The board’s and management’s right and ability to regulate access to the building does not, however, grant them the authority to consent to more intrusive police investigation measures, such as entry into a particular unit. This is important as section 19 of the Act allows the Corporation and their agents to enter a unit, at a reasonable time, “to perform the objects and duties of the corporation or to exercise the powers of the corporation”.
Furthering a police investigation is not, in our view, captured by this section as it does not fall within the objects or duties of the corporation. As such, in our view, the corporation cannot grant police covert access to a unit for the purpose of furthering an investigation (a potential exception to this may exist if the police has a warrant).
Condos cannot authorize the installation of hidden police cameras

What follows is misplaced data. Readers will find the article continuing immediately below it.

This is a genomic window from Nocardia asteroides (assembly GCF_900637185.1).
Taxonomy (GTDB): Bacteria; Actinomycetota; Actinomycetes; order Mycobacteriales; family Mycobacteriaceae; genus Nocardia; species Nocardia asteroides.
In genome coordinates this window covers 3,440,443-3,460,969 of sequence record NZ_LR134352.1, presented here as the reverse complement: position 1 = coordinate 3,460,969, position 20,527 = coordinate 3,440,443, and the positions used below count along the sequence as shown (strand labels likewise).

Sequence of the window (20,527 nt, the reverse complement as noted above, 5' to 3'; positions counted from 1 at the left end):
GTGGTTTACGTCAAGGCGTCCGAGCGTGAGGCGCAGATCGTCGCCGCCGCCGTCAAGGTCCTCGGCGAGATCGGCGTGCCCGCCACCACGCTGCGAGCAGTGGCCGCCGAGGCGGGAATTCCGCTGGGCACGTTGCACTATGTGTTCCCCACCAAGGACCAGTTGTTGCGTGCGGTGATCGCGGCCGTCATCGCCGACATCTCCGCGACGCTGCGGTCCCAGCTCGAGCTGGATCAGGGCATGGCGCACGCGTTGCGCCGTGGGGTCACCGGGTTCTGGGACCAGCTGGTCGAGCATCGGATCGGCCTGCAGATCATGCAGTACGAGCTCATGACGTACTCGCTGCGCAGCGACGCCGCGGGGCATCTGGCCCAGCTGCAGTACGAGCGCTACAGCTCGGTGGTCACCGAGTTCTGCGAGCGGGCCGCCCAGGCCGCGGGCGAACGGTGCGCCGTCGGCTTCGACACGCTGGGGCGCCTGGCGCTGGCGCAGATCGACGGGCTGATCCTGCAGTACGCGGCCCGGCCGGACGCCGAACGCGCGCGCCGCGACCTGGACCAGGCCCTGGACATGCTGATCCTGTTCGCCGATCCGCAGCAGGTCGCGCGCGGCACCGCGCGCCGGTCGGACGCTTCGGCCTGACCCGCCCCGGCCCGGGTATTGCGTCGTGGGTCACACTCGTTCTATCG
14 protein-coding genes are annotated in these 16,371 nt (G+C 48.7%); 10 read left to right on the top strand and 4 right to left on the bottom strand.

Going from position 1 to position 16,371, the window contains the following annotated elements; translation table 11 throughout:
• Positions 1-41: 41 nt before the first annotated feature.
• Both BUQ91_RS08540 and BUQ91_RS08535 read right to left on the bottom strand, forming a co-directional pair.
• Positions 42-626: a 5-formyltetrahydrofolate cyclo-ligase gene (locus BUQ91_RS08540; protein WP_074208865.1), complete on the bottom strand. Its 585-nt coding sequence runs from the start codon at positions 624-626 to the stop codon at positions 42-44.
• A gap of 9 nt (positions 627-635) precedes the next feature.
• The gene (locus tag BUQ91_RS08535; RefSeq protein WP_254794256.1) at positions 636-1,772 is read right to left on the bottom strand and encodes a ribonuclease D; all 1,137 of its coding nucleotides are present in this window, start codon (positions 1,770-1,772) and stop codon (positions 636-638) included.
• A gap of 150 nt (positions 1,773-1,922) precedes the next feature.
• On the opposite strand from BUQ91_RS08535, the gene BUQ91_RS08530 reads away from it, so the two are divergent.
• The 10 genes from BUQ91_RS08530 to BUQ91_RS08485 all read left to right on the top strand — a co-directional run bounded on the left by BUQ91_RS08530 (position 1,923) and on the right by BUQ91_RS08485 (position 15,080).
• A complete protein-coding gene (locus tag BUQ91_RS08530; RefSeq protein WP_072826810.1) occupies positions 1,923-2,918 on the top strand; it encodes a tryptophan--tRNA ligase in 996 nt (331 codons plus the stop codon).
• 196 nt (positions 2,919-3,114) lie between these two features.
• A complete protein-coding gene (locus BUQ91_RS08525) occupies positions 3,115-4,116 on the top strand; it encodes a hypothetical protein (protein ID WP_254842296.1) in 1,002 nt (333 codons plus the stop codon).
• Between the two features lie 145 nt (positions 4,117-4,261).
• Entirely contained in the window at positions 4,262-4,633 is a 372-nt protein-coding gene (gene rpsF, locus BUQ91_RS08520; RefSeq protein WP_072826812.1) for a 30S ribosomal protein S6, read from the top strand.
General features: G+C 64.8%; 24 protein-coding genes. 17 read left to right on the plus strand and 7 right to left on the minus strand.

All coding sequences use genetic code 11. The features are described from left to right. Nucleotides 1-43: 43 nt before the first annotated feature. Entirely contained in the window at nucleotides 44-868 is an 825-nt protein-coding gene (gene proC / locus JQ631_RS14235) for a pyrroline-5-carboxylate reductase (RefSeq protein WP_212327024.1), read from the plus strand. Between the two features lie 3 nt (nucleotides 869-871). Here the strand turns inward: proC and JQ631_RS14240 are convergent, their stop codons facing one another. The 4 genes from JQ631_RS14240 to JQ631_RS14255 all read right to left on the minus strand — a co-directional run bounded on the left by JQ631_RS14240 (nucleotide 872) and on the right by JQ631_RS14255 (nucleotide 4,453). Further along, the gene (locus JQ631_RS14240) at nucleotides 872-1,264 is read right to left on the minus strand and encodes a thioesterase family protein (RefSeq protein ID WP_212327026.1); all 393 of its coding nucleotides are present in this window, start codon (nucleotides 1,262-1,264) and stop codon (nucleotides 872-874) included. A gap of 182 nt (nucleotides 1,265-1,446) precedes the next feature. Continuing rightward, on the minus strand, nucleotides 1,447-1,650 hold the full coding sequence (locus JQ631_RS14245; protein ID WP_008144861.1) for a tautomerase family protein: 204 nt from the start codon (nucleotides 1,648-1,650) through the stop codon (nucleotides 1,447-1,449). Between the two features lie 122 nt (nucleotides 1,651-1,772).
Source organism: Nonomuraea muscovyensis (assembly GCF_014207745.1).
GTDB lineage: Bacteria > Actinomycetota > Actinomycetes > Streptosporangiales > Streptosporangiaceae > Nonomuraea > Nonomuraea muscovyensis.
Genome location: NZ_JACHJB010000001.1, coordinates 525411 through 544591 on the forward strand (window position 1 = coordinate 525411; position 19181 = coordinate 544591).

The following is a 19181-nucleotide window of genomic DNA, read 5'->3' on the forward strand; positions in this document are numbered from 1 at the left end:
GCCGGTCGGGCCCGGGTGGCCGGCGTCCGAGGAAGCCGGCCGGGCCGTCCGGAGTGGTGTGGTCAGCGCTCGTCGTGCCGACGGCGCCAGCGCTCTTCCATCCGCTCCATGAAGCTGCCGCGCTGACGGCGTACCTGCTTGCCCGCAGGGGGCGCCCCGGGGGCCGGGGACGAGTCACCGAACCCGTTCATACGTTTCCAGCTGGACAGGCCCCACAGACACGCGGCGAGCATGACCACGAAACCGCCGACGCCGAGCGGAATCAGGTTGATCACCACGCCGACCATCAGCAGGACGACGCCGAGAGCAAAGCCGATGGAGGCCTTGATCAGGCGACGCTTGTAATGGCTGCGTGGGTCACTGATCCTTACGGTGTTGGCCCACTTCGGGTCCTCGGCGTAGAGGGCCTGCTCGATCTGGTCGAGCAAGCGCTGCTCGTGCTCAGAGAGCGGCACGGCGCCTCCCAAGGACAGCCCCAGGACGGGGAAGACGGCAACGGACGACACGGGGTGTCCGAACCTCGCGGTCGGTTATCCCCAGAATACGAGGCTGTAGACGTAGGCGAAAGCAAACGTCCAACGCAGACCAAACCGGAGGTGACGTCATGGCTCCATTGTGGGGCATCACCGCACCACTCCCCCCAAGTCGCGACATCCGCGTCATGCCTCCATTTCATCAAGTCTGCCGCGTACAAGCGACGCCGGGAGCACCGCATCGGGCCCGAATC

While the court concluded that there is a low expectation of privacy in common hallways, the Court of Appeal was of the view that this did not necessarily allow police to proceed to surreptitious state recording in these same hallways. More importantly, the court concluded that it would be unreasonable for the condo board (or management) to consent to the installation of police hidden cameras (without a warrant).
The court accepts and recognizes that corporation are authorized to install cameras in some common locations for security purposes. This however does not translate in a blank cheque authorizing the state to install their own hidden cameras. Residents expect boards to reasonably cooperate with the police as part of the board’s duty to manage common areas in the resident’s collective interest. However, this does not give boards the right to consent to any and all forms of covert police investigation in common elements, such as hidden police cameras. On this, the court wrote: